History of Wrabness
All Saints Church, Wrabness.
© Copyright Peter Stack contributor to the Geograph Project and licensed for reuse under this Creative Commons Licence
History of Wrabness >> White's Directory 1848
White's Directory of Essex 1848
WRABNESS is a pleasant village and parish on the south side of the broad estuary of the river Stour, 5 miles East of Manningtree, and 6 miles West of Harwich.
It has now about 330 inhabitants, and 1056 acres of land, which belonged to the Abbey of Bury St. Edmund's, of which it was held by various families before and after the Conquest. E. W. Garland, Esq., is now lord of the manor, but part of the soil belongs to Miss Chaplin, Mr. Francis Richardson, and a few smaller owners. The old Hall, occupied by a farmer, commands a fine view of the vale of the Stour.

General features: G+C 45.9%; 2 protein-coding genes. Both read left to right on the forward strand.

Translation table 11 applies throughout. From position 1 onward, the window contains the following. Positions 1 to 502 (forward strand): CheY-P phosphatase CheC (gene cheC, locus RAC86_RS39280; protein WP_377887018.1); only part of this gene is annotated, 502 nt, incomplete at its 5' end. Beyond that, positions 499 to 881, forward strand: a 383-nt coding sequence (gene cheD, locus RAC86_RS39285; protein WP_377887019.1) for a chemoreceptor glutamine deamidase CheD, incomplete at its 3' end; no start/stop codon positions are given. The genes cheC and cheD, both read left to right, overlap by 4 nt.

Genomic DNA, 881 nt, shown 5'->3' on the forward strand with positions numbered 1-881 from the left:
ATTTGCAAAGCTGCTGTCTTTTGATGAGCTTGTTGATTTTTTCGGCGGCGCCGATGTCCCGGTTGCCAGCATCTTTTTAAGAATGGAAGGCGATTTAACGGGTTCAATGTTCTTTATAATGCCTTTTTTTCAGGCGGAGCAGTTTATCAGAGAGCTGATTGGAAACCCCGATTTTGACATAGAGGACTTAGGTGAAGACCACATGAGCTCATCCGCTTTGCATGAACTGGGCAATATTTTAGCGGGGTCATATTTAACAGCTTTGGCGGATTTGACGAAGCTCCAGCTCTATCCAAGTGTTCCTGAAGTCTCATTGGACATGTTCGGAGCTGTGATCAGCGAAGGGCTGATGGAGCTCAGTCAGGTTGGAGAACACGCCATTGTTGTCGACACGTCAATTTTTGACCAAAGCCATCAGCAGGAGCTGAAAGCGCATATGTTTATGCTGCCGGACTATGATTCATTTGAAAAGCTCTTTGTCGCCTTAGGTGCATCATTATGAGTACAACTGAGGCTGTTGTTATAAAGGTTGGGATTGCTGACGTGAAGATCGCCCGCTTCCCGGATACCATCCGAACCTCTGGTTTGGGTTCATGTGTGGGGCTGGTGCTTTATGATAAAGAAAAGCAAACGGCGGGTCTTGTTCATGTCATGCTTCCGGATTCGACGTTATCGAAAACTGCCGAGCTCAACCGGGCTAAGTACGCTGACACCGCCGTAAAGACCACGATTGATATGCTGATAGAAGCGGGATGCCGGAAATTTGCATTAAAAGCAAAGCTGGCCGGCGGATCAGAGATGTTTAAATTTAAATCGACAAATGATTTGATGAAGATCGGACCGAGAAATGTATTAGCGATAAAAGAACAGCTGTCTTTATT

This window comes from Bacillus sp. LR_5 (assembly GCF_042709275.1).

The Church (All Saints), is a small ancient structure, which had formerly a stone tower, and five bells, but has now only a wooden turret, and two bells.
The rectory, valued in K.B. at £8, and in 1831 at £340, is in the patronage of the Lord Chancellor, and incumbency of the Rev. T. Fenn, M.A., who has 50A. of glebe and a good residence, built in 1840, at the cost of £1300. The tithes were commuted in 1841, for £360 per annum. Here is a small Wesleyan Chapel, built in 1845; and the poor parishioners have a yearly rent-charge of 6s.8d., out of a farm belonging to Mr. Simpson. left by an unknown donor.
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Wrabness - Cary's New and Correct English Atlas, 1798
Wrabness - First Series Ordnance Survey Map 1805
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